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WestJet pushes feds for exemption from employee group termination rules
OTTAWA -- WestJet has written to the federal government to seek an exemption from labour rules that require a 16-week notice of termination as the airline looks to lay off a large swath of its workforce.
In the letter obtained by CTV News, the company’s Executive Vice President of People and Culture Mark Porter says due to "unprecedented circumstances" as a result of COVID-19, the company expects to permanently reduce its workforce by 50 people or more, triggering Division IX of the Canada Labour Code.
Among other guidelines, Division IX states that in circumstances of group termination within a four-week period, a 16- week notice – as opposed to two weeks – must be given to employees and to the Minister of Employment and Social Development and the Canada Employment Insurance Commission.
Porter is requesting exemption from the Notice of Group Termination and the Joint Planning Committee Requirements clauses, which he notes are "unduly prejudicial to the interests of the company's employees and to the company, and are seriously detrimental to the operations of the company's industrial establishments."
In his plea to Labour Minster Filomina Tassi, he noted the 16-week wait period would act as a "burden" for WestJet employees who have interchangeable skills and are capable of seeking work elsewhere. Porter also notes that keeping employees on the payroll would hinder the company’s ability to react quickly in a turbulent economic environment.
"The company’s ability to take decisive action in our staffing decisions to respond to these factors in a timely manner is critical to our commercial viability, let along our competitiveness both today and in the future," he says.
The airline sector has been hit hard by the pandemic with ensuing travel restrictions both internationally and domestically. Many carriers have announced major layoffs, including Air Canada which announced last week it was cutting “approximately 50 to 60 percent" of its workforce as a result of declining revenues.
The government hasn’t declared whether it will provide specific support to the sector but continues to encourage small and large carriers to apply to relevant aid programs put in place as a result of COVID-19.
WestJet’s letter states that even on the other side of the pandemic, it’s "unlikely" the company will be able to retain all current employees.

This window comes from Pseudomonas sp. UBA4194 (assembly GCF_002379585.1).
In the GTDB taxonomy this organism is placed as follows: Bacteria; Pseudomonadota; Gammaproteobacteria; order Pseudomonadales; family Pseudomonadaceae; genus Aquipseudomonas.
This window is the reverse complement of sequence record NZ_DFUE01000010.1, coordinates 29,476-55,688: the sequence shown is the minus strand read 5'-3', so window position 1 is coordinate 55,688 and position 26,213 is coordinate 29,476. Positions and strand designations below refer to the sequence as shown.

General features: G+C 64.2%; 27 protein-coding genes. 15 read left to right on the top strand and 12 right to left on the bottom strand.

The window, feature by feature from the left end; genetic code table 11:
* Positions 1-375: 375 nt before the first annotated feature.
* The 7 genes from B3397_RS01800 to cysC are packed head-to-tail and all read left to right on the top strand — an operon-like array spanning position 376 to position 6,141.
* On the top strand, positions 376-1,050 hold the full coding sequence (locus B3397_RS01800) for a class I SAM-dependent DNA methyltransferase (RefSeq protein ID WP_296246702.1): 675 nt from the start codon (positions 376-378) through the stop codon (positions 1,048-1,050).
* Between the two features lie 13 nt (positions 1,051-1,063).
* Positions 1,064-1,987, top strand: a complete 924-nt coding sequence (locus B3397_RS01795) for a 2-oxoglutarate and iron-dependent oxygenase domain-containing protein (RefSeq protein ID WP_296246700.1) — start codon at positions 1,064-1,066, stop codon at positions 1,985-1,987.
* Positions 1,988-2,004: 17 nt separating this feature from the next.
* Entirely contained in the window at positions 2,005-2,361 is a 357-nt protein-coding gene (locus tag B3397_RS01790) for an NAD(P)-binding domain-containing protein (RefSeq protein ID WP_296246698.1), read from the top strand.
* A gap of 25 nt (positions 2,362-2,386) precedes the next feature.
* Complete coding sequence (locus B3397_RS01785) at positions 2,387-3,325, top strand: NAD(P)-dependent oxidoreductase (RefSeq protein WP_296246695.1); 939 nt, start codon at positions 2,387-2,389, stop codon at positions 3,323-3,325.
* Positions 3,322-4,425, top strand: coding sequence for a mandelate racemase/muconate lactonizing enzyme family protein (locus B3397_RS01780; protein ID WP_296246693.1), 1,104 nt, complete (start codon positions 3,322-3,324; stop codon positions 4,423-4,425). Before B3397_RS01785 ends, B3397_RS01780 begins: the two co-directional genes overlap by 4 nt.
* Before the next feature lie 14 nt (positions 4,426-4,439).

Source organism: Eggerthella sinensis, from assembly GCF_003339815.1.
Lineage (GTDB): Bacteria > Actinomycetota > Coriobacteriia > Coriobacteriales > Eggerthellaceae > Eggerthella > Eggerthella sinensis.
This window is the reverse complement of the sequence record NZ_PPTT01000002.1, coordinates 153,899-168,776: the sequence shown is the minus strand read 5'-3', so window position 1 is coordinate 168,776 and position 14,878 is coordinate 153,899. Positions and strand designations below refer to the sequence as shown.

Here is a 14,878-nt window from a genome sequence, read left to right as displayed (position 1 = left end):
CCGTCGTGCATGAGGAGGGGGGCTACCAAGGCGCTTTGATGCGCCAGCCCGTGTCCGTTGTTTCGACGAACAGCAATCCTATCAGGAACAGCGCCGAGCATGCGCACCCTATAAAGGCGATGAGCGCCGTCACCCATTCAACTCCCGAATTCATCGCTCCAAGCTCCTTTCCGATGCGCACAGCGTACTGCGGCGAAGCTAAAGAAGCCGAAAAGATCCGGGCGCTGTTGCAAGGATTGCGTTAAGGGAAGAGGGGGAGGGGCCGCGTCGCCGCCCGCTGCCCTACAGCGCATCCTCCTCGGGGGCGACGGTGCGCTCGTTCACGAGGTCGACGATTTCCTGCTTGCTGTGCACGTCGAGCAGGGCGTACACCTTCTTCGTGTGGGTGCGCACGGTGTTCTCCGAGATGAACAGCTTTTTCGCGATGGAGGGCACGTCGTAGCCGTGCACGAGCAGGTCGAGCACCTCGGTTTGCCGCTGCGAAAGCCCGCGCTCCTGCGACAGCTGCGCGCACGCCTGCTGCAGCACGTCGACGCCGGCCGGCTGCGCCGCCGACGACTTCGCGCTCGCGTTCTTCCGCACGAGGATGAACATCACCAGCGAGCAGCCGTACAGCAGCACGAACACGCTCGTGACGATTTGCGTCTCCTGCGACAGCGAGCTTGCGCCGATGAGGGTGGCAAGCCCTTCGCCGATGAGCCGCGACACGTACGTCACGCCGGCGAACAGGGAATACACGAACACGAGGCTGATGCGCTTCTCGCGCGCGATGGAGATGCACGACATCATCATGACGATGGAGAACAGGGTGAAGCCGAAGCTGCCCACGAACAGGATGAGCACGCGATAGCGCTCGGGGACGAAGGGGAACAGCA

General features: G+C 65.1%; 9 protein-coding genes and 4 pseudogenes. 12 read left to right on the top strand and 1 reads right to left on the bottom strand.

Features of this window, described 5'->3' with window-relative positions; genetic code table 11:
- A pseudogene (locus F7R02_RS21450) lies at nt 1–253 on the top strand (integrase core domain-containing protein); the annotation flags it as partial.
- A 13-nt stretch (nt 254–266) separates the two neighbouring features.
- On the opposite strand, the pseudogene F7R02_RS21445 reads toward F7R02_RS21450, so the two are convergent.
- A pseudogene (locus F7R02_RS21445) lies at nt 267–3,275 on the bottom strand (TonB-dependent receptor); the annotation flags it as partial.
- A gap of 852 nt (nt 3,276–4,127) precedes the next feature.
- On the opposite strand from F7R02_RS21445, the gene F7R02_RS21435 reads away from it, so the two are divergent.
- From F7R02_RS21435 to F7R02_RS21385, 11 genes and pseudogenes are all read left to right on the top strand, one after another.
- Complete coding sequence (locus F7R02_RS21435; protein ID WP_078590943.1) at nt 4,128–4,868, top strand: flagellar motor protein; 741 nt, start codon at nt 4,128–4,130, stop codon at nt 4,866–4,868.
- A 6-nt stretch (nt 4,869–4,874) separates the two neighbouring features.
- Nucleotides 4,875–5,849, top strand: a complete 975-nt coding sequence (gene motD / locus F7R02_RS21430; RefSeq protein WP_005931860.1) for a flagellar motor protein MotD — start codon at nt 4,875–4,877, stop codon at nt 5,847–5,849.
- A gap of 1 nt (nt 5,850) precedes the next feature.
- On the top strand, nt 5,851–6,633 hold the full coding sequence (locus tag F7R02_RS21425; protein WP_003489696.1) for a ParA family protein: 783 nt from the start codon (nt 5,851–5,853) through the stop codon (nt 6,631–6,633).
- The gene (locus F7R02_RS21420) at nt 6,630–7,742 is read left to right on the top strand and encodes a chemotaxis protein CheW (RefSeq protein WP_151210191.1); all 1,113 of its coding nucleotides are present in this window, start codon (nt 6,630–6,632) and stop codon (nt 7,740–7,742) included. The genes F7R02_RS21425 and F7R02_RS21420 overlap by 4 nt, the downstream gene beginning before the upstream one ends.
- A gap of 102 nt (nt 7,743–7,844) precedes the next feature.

The Canadian Union of Public Employees has responded to the request, saying it "strongly opposes" WestJet’s application for exemption and encourages Tassi and the government at large to take steps to thwart the move.
"CUPE recognizes the significant impact the COVID-19 pandemic has had on WestJet’s operations, the airline industry and the Canadian economy," reads the union letter, also obtained by CTV News.
"It is precisely because of the significant impact of the pandemic that establishment of a joint planning committee is necessary."
It goes on to state that a committee would help reduce future terminations and protect remaining employees still on payroll.
"The opportunity to participate in the joint planning committee process is especially important because our members are not yet protected by a collective agreement. WestJet says they are already consulting with unions and employee associations and this is a form of notice to unions and employee associations. Respectfully, there are important differences between these conversations and the establishment of a joint planning committee."
Under Divison IX, at least half of the members of a joint planning committee must be representatives of terminated employees to ensure equal representation.
"In CUPE’s respectful submission a joint committee is necessary to protect the interests of employees. Through this process, our members can be a partner in ensuring the long-term viability of WestJet."
With files from CTV News' Glen McGregor